The HEAL trial is a multicentre, phase III, randomised, double-blind, placebo-controlled trial involving 500 neonates, ≥36 weeks gestational age with moderate to severe HIE who are undergoing TH. Treatment allocation (Epo or placebo) is parallel (1:1), stratified by site and HIE severity. Parents, participants and study personnel—including the Neuroimaging Core—are blinded to the treatment group. For further details regarding the HEAL trial, please see online supplemental appendix 1 and also Juul et al.4

    MRI and MRS data are obtained at 4–5 days of age as part of routine clinical care, using a standardised MRI protocol. Neuroimaging data are then analysed centrally by the HEAL Neuroimaging Core. Details regarding acquisition, data transfer, data processing and analyses are provided in the next section.

    Patient and public involvement

    This study was designed by the HEAL Study Group. There is no parental advisory board. Results will be disseminated to other physicians via academic medical conferences and to the public at large via standard press releases.

    Study locations

    The HEAL trial is being carried out across a network of 17 study sites, using 9 MR platforms (table 1). Five of the sites include two or more enrolling hospitals. Each of the participating hospitals has a 3T MR system, with the exception of one hospital, which is using a 1.5T MR system and a dedicated neonatal head coil.

    Table 1

    Participating sites

    MRI and MRS sequences and sequence parameters

    Prior to the start of HEAL enrolment, detailed MRI protocols were developed for each MRI platform. During the preparatory phase, we compared different sequences and sequence parameters across platforms in order to maximise consistency in image contrast, resolution and SNR across platforms using US Food and Drug Administration-approved product sequences. The final protocol is presented in table 2 (see also figures 1 and 2, eg, images). One limitation is that we were not able to find an optimal solution for a 3 dimensions (3D) T2w sequence. Therefore, we used a 2D sequence, with the in-plane resolution matched to our 3D T1w sequence and slice thickness at 2 mm (no gap) in alignment with our DTI sequence.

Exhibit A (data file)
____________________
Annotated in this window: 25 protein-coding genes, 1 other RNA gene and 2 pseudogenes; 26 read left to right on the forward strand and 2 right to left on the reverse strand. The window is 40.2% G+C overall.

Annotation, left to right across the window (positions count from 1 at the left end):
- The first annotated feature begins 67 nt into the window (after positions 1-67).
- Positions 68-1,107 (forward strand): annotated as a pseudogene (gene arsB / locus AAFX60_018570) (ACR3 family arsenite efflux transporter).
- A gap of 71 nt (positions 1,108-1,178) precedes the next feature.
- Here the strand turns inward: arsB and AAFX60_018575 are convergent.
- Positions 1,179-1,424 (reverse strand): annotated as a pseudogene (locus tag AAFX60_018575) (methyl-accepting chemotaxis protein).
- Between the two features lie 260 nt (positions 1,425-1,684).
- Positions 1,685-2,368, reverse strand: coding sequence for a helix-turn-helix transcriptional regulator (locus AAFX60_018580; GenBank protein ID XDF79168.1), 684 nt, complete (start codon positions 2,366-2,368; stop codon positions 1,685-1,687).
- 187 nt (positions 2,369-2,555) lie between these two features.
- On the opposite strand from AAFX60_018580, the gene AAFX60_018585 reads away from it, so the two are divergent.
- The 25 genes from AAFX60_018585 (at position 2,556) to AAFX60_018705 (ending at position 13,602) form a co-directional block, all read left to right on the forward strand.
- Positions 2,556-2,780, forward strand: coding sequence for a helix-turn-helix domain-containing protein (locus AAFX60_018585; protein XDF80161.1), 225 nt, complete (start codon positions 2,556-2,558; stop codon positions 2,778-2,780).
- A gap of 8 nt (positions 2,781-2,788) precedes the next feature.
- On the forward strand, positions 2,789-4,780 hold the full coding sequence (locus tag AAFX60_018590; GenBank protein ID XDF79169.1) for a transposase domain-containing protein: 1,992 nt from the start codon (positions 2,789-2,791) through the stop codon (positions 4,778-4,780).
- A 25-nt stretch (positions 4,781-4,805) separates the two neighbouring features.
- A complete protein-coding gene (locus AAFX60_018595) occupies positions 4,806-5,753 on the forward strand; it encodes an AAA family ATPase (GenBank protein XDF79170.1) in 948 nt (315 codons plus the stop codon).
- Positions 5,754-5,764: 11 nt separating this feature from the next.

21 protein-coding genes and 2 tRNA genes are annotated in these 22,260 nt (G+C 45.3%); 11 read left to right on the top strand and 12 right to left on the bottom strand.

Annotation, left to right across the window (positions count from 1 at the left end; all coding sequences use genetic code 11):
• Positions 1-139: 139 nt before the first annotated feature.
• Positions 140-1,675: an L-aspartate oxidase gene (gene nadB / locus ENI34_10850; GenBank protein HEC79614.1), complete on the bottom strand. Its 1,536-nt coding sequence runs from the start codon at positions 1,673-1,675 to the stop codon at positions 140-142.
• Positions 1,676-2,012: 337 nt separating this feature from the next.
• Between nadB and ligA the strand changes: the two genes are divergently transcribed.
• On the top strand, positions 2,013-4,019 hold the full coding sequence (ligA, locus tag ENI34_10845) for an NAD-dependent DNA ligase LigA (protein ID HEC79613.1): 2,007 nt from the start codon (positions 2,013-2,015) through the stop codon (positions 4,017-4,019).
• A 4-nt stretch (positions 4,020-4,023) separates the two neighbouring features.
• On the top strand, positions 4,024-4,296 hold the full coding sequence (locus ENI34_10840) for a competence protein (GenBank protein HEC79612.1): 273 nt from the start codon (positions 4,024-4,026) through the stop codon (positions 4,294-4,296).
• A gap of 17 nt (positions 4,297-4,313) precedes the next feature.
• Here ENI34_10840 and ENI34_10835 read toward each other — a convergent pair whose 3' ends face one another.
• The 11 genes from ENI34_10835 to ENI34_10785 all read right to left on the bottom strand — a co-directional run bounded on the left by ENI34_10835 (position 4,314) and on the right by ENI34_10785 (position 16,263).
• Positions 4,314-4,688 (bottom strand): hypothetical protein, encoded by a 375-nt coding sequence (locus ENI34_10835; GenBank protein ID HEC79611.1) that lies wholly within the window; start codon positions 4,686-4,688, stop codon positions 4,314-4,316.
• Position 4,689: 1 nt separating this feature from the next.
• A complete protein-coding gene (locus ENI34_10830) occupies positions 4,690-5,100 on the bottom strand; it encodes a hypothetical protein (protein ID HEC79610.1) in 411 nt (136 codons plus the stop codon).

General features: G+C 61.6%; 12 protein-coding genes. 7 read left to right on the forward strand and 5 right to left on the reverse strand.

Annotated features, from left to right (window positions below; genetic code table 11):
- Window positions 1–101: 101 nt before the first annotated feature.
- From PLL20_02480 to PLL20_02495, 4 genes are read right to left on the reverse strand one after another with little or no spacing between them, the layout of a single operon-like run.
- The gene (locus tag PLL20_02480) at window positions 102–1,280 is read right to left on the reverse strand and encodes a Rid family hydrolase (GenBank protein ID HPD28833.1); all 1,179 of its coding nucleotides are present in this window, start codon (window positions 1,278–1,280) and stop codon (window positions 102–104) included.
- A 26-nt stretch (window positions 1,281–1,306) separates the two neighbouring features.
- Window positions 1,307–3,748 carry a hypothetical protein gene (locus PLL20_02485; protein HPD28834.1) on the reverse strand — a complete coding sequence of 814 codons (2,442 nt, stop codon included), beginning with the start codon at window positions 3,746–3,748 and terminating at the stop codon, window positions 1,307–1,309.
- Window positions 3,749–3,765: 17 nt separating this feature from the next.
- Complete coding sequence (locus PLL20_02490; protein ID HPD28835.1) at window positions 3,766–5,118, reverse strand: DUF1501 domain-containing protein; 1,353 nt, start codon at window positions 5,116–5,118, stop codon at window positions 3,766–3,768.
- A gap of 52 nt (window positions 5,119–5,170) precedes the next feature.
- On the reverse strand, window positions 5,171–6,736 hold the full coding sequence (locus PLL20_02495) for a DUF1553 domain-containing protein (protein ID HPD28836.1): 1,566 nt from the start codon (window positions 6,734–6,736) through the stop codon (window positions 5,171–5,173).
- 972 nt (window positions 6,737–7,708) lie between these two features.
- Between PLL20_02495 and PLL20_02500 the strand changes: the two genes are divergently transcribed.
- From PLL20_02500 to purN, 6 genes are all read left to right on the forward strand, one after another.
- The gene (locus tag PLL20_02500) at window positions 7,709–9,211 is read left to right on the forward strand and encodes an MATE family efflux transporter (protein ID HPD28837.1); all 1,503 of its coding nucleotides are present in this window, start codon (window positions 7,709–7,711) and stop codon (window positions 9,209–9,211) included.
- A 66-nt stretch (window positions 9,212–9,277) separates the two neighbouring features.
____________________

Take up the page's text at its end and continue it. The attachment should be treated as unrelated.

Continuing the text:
Table 2

    HEAL MRI sequences and sequence parameters

    Figure 1

    Representative HEAL MRI at the level of the PLIC obtained at each of the participating HEAL sites. Harmonisation centred on ensuring consistent sequences, sequence parameters and image resolution within and across participating sites. ADC, apparent diffusion coefficient; DTI, diffusion tensor imaging; HEAL, High-Dose Erythropoietin for Asphyxia and Encephalopathy.

    Figure 2

    Representative MR spectra acquired at each of the participating HEAL sites on the same patients as in figure 1. Note that two spectra were not available (n/a) from two patients above due to site-specific protocol constraints (top row) and a technical problem (bottom row). HEAL, high-dose erythropoietin for asphyxia and encephalopathy; n/a, not available; TE, echo time.

    The MRS protocol includes both short echo (TE 35) and long-echo (TE 288) acquisitions. Furthermore, the decision to use TE 288 over TE 144 mitigates a known pitfall with lactate at 3T, namely the attenuation and even absence of signal at TE 144 due to anomalous j-coupling,54 while the short echo (TE 35) acquisitions allow for quantitation of additional metabolites, including glutamate, glutamine and lipids.

    Timing of brain MRI and MRS

    The target window for the HEAL MRI is day 4 or 5 after birth (between 96 and 144 hours of age). This window corresponds to a period of maximal sensitivity and specificity for MRI and MRS51 when abnormal DWI/ADC signal is maximised51 57 and risk of pseudonormalisation is minimised.31 44 Furthermore, this timing is compatible with current clinical practice and provides information to guide medical management including decisions about redirection of care. For those infants who are not clinically stable for MRI during this window, MRIs are obtained as soon after the infant becomes clinically stable as possible.